Wednesday, October 29, 2008
This weekend, glass in hand, I got to explore my deep and abiding love for Burgundy. Not only was there the legendary annual Burgundy tasting at Caves Augé, but there were other bottles of the Côte d'Or's fine chardonnays and pinot noirs hiding, it seemed, behind every corner (all right, every bar and wine rack).
To make an exhaustive list would exhaust me and certainly frighten you, gentle reader, as to my liver. So let's just say that what seems interesting to me at the tail end of the marathon is the principle of less-is-more applied to Burgundy.
I've always applied this to "little" wines like Cahors or Corbières - the high-end stuff is invariably overoaked, overextracted, etc. But Burgundy? Well, where more up can you go than a Lafon Meursault Perrières? Now, I'll tell you: a Chassorney Saint-Romain.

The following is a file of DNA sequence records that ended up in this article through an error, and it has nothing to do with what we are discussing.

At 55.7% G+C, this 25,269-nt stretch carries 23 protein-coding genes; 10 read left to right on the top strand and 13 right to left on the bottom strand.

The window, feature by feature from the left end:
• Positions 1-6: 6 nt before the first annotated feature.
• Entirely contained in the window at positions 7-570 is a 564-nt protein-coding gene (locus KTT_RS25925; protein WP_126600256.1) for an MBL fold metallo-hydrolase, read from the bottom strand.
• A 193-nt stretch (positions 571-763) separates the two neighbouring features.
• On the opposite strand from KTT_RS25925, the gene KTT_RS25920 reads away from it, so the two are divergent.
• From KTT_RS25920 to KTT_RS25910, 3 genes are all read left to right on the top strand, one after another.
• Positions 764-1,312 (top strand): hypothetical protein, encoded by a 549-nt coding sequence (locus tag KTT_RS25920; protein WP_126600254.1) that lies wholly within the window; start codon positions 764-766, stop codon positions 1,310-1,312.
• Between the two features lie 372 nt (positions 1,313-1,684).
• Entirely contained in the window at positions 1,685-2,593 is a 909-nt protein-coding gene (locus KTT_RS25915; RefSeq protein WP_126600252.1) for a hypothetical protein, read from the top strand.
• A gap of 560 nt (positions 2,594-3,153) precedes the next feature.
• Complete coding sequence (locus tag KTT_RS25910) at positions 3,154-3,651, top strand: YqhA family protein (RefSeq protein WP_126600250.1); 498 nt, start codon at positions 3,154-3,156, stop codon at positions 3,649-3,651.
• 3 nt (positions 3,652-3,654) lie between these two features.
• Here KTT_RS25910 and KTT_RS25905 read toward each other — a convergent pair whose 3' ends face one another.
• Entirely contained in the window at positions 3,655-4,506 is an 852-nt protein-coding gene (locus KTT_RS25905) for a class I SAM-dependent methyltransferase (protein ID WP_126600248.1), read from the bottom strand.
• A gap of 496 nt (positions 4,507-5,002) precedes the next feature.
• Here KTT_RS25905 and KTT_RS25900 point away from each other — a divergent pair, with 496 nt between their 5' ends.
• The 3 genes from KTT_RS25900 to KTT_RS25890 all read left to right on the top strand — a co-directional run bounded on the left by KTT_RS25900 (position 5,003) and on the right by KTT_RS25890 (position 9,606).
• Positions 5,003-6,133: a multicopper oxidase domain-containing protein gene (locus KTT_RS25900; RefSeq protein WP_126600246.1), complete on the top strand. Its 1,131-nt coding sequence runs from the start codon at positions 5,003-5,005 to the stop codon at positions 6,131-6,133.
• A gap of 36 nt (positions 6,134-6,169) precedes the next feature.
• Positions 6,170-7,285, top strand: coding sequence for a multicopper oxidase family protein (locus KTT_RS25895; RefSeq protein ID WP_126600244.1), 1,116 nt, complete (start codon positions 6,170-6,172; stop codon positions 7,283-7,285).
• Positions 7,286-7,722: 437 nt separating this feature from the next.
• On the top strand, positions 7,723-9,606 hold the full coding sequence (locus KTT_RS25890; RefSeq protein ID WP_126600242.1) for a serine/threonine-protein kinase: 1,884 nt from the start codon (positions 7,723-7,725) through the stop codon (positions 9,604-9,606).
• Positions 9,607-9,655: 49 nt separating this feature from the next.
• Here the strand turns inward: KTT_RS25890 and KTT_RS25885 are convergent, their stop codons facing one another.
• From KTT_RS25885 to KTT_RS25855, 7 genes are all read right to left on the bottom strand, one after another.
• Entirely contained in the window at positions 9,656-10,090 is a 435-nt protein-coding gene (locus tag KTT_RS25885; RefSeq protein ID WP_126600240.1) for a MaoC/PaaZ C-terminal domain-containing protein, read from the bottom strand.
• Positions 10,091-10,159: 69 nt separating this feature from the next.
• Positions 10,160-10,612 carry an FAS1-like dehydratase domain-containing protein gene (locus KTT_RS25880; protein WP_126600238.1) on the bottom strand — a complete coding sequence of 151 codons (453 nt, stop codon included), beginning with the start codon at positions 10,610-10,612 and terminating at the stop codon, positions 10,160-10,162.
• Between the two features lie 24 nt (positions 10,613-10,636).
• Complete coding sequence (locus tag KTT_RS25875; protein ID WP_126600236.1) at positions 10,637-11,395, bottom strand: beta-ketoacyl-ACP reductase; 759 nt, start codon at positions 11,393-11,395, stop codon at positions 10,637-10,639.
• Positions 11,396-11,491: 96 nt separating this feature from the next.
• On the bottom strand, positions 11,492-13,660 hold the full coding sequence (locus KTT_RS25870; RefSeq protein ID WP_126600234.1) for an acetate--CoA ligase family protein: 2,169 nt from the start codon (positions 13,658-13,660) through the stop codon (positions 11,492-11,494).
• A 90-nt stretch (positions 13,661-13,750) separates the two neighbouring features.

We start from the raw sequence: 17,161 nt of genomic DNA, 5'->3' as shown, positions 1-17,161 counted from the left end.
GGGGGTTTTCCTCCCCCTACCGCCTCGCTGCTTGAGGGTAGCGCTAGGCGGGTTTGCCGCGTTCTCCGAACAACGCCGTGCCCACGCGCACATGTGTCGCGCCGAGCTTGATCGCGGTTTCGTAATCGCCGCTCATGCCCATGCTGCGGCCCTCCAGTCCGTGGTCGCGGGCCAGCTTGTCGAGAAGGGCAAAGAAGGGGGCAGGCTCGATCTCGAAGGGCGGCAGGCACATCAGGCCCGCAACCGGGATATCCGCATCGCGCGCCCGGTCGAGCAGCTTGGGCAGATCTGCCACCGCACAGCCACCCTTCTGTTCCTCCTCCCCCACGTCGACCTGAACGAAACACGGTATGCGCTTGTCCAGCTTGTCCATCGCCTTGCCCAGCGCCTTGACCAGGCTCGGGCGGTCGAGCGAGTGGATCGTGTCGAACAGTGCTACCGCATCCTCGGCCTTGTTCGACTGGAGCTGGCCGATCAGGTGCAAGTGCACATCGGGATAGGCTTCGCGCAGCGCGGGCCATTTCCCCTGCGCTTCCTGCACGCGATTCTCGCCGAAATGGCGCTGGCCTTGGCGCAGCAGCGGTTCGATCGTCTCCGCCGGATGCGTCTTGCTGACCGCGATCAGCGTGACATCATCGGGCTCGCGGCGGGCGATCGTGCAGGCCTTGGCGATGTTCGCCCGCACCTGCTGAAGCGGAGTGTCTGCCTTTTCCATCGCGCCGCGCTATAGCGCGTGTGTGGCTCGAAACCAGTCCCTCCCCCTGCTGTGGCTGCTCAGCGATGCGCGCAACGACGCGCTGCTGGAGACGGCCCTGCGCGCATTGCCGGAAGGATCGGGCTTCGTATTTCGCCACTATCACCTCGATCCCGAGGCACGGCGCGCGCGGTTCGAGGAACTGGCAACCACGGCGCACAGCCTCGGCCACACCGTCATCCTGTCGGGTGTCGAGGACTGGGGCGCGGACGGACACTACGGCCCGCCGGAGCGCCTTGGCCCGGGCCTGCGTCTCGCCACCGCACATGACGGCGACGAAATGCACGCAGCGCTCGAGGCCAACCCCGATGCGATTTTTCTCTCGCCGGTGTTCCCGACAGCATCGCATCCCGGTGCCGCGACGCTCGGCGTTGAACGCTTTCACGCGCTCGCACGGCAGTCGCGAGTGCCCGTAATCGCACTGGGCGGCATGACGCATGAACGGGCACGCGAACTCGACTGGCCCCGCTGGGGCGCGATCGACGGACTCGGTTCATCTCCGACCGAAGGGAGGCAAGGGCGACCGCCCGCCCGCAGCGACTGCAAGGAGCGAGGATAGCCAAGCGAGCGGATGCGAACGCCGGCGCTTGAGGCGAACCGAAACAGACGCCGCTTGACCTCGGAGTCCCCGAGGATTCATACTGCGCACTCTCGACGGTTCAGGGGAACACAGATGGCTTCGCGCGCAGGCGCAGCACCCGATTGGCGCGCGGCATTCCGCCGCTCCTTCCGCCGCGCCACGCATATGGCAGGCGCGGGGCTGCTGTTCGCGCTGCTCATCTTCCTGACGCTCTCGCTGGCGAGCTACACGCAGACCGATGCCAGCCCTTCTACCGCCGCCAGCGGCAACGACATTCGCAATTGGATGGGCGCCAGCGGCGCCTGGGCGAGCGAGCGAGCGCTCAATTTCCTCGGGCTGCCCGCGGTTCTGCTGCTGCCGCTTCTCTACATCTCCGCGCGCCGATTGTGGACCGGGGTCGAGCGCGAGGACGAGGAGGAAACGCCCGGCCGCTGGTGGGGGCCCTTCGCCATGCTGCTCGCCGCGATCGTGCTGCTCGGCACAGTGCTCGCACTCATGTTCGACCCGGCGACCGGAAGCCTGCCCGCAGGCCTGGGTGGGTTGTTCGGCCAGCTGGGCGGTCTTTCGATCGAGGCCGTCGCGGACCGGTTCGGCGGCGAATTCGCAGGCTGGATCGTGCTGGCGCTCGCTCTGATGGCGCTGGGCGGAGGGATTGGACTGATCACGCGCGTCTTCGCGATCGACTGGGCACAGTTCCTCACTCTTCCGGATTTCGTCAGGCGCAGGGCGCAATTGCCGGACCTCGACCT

Don't get me wrong - I'm not purporting that the little crus will amass and destroy the grand ones. Last night (I'll say this all offhand, like) we drank a 2000 Rousseau Ruchottes-Chambertin that left one just askew with longing. But what is key, here as elsewhere, is balance, simplicity, what the French call évidence.
And I have found that a few times in the past days, in curious new places.